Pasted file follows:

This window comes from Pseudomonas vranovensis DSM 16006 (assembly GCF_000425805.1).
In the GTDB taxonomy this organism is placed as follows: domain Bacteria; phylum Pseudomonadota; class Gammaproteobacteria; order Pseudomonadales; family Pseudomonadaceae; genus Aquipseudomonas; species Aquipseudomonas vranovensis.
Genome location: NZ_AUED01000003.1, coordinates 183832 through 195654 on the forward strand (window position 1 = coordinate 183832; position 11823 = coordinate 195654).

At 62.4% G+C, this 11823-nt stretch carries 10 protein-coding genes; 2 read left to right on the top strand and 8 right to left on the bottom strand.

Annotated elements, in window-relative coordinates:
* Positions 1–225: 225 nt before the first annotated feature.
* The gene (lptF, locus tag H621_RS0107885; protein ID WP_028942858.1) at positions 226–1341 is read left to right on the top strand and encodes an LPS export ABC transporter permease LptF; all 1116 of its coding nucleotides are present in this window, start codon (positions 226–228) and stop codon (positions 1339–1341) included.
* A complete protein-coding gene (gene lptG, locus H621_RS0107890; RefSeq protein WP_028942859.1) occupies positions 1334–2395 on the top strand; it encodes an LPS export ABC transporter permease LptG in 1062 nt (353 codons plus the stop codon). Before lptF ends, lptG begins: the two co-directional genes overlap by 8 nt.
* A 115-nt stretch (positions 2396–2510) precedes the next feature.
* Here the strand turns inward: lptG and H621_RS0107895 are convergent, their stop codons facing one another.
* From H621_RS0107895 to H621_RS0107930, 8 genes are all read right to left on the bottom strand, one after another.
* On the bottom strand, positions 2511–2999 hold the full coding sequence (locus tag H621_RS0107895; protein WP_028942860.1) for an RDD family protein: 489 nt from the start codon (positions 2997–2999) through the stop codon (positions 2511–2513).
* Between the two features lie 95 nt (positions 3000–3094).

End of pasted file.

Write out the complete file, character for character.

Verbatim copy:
This window comes from Pseudomonas vranovensis DSM 16006 (assembly GCF_000425805.1).
In the GTDB taxonomy this organism is placed as follows: domain Bacteria; phylum Pseudomonadota; class Gammaproteobacteria; order Pseudomonadales; family Pseudomonadaceae; genus Aquipseudomonas; species Aquipseudomonas vranovensis.
Genome location: NZ_AUED01000003.1, coordinates 183832 through 195654 on the forward strand (window position 1 = coordinate 183832; position 11823 = coordinate 195654).

At 62.4% G+C, this 11823-nt stretch carries 10 protein-coding genes; 2 read left to right on the top strand and 8 right to left on the bottom strand.

Annotated elements, in window-relative coordinates:
* Positions 1–225: 225 nt before the first annotated feature.
* The gene (lptF, locus tag H621_RS0107885; protein ID WP_028942858.1) at positions 226–1341 is read left to right on the top strand and encodes an LPS export ABC transporter permease LptF; all 1116 of its coding nucleotides are present in this window, start codon (positions 226–228) and stop codon (positions 1339–1341) included.
* A complete protein-coding gene (gene lptG, locus H621_RS0107890; RefSeq protein WP_028942859.1) occupies positions 1334–2395 on the top strand; it encodes an LPS export ABC transporter permease LptG in 1062 nt (353 codons plus the stop codon). Before lptF ends, lptG begins: the two co-directional genes overlap by 8 nt.
* A 115-nt stretch (positions 2396–2510) precedes the next feature.
* Here the strand turns inward: lptG and H621_RS0107895 are convergent, their stop codons facing one another.
* From H621_RS0107895 to H621_RS0107930, 8 genes are all read right to left on the bottom strand, one after another.
* On the bottom strand, positions 2511–2999 hold the full coding sequence (locus tag H621_RS0107895; protein WP_028942860.1) for an RDD family protein: 489 nt from the start codon (positions 2997–2999) through the stop codon (positions 2511–2513).
* Between the two features lie 95 nt (positions 3000–3094).